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Overcoming Your Fear

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Fear interferes with productivity and innovation in the workplace. Leaders face fear when dealing with a difficult client, handling tension on the team, asking for a raise, giving a presentation, worrying about the permanence of their job: any number of situations may engender fear. Fear in a leader causes intense stress, a lack of concentration, and conflicting thoughts that interfere with performance.

How can leaders foster positive thinking in themselves and their team to overcome their fears?

Overcome Your Fears with Positive Thinking

The best approach to overcoming fear rests in pivoting to positive thoughts that point you in a more hopeful and encouraging direction. Positive thinking counters the forces of disillusionment and lack of motivation; helps to heal and restore a sense of internal wholeness; and replaces the emotional detachment caused by fear with a realization that success is possible.

To stimulate positive thinking, look back upon your previous success. Use the building block of past success to realize that future success is possible. By remembering previous success, you also remind yourself of your proven skills and strengths; they have carried you through other situations and will carry you through this one.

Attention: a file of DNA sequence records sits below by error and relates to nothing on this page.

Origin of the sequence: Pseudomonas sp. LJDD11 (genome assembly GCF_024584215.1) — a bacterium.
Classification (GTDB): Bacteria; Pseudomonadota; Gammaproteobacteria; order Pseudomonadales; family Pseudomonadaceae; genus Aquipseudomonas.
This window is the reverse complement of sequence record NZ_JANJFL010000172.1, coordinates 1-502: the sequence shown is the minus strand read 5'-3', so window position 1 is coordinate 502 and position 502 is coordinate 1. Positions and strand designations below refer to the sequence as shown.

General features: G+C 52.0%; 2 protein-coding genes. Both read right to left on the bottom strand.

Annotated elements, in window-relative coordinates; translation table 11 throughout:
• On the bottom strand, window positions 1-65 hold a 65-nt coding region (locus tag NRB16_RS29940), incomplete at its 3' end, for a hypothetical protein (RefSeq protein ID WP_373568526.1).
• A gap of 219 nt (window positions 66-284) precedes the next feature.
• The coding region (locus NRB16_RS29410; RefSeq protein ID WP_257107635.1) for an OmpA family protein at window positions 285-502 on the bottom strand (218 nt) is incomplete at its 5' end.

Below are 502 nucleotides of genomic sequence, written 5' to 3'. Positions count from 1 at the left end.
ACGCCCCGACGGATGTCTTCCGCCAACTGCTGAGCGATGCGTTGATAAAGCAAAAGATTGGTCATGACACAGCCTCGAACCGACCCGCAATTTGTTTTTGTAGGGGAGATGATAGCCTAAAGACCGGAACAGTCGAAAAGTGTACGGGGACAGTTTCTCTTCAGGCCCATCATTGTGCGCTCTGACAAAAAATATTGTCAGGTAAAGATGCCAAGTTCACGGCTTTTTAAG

If you start the day with a positive attitude, it is easier to maintain a positive attitude. That attitude you start with not only helps you as the leader but also spreads to your team and anyone else you interact with. If you smile, people smile back—they’re on your side as you confront fear.

Draw on your relationships, both personal and professional, for support. Find the realistic optimist in your circle, and work with that person to hone your strategy for overcoming fear, recalling past successes, and building your positive thinking.

Overcome Your Fears by Reframing the Experience

You are not the first person in the entire world to face fear. By finding out how others handled the situation that terrifies you, you will not only gain good advice but will discover that your fears are normal. Fear has a tendency to morph into self-blame and undermine our self-esteem; if you convince yourself that everyone else is brave and showing fear is a moral failure, your normal and temporary fear becomes more of a roadblock than the situation that caused the fear. Normalizing reduces fear.

Remember to view the fear in the full context of your life as one moment in time. Ask yourself two questions: “What’s the worst that can happen?” and “Can I recover from the worst?” If you lose your job, are you capable of finding another? If you embarrass yourself, will you have people who still love you as you are? If you don’t get the raise, will you still be able to afford your home, food, and transportation—or find another way to earn extra money? Part of the experience of fear is that it enlarges the situation until it seems to take over your entire life when it is merely a passing portion.

Finally, you help yourself overcome fear by reframing the fearful experience as a challenge, not a disaster waiting to happen. A challenge is something you can learn from whether or not you succeed at it. If you can take that a step further and view the challenge as a game with yourself—will I beat my last high score in facing this challenge?—you will defang your fear.